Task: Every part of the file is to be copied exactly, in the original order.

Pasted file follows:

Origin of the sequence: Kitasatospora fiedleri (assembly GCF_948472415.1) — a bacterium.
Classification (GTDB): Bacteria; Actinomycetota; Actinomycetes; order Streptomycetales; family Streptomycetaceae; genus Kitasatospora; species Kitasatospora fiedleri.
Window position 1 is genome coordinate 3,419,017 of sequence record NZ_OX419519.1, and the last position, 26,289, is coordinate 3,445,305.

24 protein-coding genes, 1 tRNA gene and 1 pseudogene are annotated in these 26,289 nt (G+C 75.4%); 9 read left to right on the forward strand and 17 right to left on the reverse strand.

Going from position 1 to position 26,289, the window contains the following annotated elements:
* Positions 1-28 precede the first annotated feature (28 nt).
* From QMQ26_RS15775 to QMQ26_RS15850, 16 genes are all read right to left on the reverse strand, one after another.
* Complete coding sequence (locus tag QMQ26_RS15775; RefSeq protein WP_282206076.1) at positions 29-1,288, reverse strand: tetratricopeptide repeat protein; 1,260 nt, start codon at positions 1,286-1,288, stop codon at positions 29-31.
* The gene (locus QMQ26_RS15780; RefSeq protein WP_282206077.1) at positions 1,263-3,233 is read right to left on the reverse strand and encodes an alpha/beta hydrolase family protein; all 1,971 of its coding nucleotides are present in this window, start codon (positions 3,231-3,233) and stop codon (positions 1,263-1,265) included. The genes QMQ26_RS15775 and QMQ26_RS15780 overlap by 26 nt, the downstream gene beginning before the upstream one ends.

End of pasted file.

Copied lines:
Origin of the sequence: Kitasatospora fiedleri (assembly GCF_948472415.1) — a bacterium.
Classification (GTDB): Bacteria; Actinomycetota; Actinomycetes; order Streptomycetales; family Streptomycetaceae; genus Kitasatospora; species Kitasatospora fiedleri.
Window position 1 is genome coordinate 3,419,017 of sequence record NZ_OX419519.1, and the last position, 26,289, is coordinate 3,445,305.

24 protein-coding genes, 1 tRNA gene and 1 pseudogene are annotated in these 26,289 nt (G+C 75.4%); 9 read left to right on the forward strand and 17 right to left on the reverse strand.

Going from position 1 to position 26,289, the window contains the following annotated elements:
* Positions 1-28 precede the first annotated feature (28 nt).
* From QMQ26_RS15775 to QMQ26_RS15850, 16 genes are all read right to left on the reverse strand, one after another.
* Complete coding sequence (locus tag QMQ26_RS15775; RefSeq protein WP_282206076.1) at positions 29-1,288, reverse strand: tetratricopeptide repeat protein; 1,260 nt, start codon at positions 1,286-1,288, stop codon at positions 29-31.
* The gene (locus QMQ26_RS15780; RefSeq protein WP_282206077.1) at positions 1,263-3,233 is read right to left on the reverse strand and encodes an alpha/beta hydrolase family protein; all 1,971 of its coding nucleotides are present in this window, start codon (positions 3,231-3,233) and stop codon (positions 1,263-1,265) included. The genes QMQ26_RS15775 and QMQ26_RS15780 overlap by 26 nt, the downstream gene beginning before the upstream one ends.